European Patent Drawings Depict 2014 Maserati Quattroporte

The Maserati Quattroporte is the quintessential exotic sports sedan, but it has largely faded from view over the past few years. That is surprising, given that the “four-door coupe” segment has exploded.

Audi A7, Aston Martin Rapide, Porsche Panamera, anyone? The Quattroporte has a rich history of four-door performance. The current car is getting long in the tooth; the current car was introduced back in 2004. Fiat is in the process of relaunching Maserati, with the brand slated to play a much larger luxury role at the company going forward.

That’s why the next Quattroporte has a opportunity to make a big statement for Maserati design. Currently, the Fiat-Chrysler group is without a global volume luxury brand. That impacts margins and is something Chief Executive Officer Sergio Marchionne is aiming to fix. With Alfa Romeo years away from reaching that status, Fiat plans to boost global Maserati sales to 50,000 units. A redesigned Quattroporte and smaller M5-fighting sedan are on their way to help achieve that. The redesigned Quattroporte will move upmarket to accommodate the smaller sedan.

To that end, Motor Authority has discovered some patent renderings depicting the next-generation sedan. They were filed with the European Patent Office. As is the case with most renderings, they do little more than show off the basic shape. What we do know from them is that the new sedan will continue to be large, and display traditional Maserati design cues. After seeing some renderings, we’ve had high hopes that the new sedan would be an all-out stunner. The trademark drawings seem to indicate that Maserati will play it relatively safe. However, these types of filings don’t do any justice to a car’s design, so don’t get to judging just yet. We won’t have to wait that much longer to see the real thing: the production Quattroporte is scheduled to debut next January at the North American International Auto Show.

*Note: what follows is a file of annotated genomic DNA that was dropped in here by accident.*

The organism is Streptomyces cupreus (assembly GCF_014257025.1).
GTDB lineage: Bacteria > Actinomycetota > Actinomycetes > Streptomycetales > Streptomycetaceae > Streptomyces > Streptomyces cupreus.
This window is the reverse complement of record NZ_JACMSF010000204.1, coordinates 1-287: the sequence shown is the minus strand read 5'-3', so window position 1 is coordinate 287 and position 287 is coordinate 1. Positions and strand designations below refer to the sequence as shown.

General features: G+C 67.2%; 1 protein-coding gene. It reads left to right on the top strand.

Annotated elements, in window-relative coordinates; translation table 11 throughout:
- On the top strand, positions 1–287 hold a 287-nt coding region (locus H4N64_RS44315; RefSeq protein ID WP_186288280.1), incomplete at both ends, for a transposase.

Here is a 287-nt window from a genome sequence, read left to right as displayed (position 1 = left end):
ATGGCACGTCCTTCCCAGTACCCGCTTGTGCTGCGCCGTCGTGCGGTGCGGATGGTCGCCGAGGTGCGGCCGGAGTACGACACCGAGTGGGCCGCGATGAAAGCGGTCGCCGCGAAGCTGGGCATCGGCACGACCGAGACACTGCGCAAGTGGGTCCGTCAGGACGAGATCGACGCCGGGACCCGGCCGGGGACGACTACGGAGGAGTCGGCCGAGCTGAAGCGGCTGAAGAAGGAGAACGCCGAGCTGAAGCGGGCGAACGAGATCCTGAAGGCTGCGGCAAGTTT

About The Author

Tony Pimpo is a young automotive journalist who lives in Northern California. He believes the future of the automotive industry will depend in a large part on the recommendation of enthusiasts and Generation Y. More than ever, automakers lately have realized the power of Gen Y. Not only in regards to buying power, but in driving opinion and spreading a brand’s message through the internet and various forms of social media. His appreciation for cars formed at an early age, thanks to his dad, who has always been involved with cars in different ways over the years. Tony has contributed to various websites in his pursuits, and is on staff at GMInsideNews, where he has been writing since the age of 12.

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